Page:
Organisation - February 15, 2017

Market gardeners start fund for Wageningen research

Text:
Albert Sikkema

Seven large and innovative companies in glasshouse vegetable farming and floriculture annually invest 15,000 euros in a new fund: Glastuinbouw Inno20. Together with WUR, they research new crops and business models.

<In Bleiswijk, WUR Greenhouse Horticulture does research with LED lighting and other methods; photo: Resource>

WUR Greenhouse Horticulture already collaborates with the supplying companies within the ‘Club of 100’. These companies can set out research at WUR starting from an annual contribution of a mere 15,000 euros. ‘We were constantly asked questions by market gardeners who also wanted to work with us’, says Erik Toussaint, Communications Manager for the Plant Sciences Group. Just as with the Club of 100, the market gardeners put half of the 15,000 euros in joint research with the other members. The other half is used to buy specific knowledge for the given company. WUR hopes to eventually get around 20 large and innovative gardeners to be part of Glastuinbouw Inno20.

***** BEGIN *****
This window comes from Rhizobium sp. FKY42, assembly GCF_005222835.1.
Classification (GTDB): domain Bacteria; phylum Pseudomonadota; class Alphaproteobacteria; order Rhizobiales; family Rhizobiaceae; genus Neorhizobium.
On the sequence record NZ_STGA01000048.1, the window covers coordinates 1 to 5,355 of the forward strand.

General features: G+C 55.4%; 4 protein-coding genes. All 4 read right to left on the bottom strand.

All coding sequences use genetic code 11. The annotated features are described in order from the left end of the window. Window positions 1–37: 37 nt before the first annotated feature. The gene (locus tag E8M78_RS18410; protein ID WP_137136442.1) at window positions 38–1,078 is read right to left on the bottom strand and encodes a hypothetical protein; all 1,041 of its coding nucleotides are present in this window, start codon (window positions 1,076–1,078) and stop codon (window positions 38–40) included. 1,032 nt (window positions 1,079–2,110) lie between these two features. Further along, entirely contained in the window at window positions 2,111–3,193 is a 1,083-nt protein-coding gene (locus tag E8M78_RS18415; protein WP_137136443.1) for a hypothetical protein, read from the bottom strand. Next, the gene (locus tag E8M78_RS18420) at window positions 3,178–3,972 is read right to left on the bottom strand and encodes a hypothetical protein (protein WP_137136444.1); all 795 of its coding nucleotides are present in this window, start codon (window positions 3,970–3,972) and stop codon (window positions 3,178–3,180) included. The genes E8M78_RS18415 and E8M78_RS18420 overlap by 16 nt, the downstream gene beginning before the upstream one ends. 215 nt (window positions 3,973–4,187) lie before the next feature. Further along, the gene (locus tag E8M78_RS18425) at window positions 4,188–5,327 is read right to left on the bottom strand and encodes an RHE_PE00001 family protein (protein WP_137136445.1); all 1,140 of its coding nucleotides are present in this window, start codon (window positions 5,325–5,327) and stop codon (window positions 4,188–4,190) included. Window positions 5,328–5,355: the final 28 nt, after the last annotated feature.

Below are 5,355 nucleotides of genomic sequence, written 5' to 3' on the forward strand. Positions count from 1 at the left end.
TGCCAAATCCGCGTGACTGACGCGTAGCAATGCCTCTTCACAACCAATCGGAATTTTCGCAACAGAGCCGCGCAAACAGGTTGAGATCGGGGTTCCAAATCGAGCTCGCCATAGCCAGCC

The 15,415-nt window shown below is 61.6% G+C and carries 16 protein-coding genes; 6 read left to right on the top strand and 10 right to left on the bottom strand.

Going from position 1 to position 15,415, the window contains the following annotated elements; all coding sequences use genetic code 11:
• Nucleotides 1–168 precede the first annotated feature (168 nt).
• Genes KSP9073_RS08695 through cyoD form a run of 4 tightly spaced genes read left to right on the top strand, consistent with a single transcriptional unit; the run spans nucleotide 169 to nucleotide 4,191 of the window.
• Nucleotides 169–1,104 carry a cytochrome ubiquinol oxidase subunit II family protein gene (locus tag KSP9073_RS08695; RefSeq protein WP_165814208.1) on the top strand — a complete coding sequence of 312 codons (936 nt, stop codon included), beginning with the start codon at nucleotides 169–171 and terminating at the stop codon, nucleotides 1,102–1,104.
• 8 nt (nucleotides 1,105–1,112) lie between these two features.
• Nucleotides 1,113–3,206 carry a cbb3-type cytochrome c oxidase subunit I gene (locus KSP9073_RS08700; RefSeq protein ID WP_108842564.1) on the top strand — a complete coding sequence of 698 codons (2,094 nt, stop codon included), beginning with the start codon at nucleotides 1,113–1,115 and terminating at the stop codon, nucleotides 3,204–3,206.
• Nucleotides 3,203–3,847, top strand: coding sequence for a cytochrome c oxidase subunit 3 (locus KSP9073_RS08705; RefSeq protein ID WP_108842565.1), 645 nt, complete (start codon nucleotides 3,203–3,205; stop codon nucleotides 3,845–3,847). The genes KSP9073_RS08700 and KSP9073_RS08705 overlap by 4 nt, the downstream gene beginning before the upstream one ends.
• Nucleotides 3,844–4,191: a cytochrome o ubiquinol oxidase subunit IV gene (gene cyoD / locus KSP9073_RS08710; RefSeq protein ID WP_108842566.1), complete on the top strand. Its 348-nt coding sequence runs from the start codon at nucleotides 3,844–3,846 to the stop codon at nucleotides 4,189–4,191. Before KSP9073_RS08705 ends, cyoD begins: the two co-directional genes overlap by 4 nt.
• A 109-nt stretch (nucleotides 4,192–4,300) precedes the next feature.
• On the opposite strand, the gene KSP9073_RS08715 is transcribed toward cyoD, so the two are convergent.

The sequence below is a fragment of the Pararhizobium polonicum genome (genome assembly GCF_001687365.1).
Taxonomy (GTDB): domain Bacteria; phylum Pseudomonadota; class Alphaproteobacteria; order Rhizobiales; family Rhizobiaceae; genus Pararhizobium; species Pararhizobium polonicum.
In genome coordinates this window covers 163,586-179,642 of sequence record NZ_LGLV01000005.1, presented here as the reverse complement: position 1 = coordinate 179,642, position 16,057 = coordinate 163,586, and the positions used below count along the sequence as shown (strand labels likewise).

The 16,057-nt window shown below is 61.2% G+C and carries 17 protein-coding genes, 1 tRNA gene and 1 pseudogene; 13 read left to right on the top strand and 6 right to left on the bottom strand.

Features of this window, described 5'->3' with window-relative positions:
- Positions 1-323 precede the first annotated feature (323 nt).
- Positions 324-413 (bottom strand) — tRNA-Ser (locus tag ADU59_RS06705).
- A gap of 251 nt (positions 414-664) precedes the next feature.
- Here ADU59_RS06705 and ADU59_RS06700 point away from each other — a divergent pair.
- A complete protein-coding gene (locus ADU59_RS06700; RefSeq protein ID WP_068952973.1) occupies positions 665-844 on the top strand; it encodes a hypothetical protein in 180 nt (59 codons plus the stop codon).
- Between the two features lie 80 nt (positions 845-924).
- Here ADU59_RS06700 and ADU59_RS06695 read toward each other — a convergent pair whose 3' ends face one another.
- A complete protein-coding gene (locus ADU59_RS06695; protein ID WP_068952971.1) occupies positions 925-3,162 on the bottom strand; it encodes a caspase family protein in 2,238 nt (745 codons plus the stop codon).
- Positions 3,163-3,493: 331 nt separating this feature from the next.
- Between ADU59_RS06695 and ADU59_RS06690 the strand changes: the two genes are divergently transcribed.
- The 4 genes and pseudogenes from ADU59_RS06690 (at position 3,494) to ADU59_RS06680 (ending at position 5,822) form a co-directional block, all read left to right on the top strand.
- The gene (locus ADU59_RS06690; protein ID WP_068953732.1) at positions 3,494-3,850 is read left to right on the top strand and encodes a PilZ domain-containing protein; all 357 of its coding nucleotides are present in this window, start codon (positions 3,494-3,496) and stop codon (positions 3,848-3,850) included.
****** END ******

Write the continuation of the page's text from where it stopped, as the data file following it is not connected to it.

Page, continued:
Margin
An analysis by consultancy firm McKinsey in 2014 showed that the Dutch greenhouse horticulture does not distinguish itself and produces a lot of basic products with low profit margins. Market gardeners only have a truly profitable year when the competition abroad suffers a bad harvest due to bad weather, for example. This means the sector needs to innovate. That is why the WUR greenhouse horticulture researchers want to work together with innovative farmers on the development of new, high grade crops with a healthy profit margin.

Medicine
Possibilities they consider include the production of medicine from plants grown in glasshouses, natural flavours and fragrances and exotic crops with a constant quality throughout the entire year. This development often starts with the screening of suitable vegetable strains that can effectively produce these compounds. The market gardeners will also search for ways to market these promising crops.

The seven companies that form the basis of Glastuinbouw Inno20 are Dings Aardbeien & Brookberries, Duijvestijn Tomaten, Fresh Group, Kwekerij de Wieringermeer, Opti-flor, Ter Laak Orchids and Van der Voort. For now, the collaboration has been set for two years. Together with the researchers, they will determine which knowledge development on new crops is necessary. WUR hopes that additional glasshouse vegetable farms and floricultural companies will follow up and join the research club.


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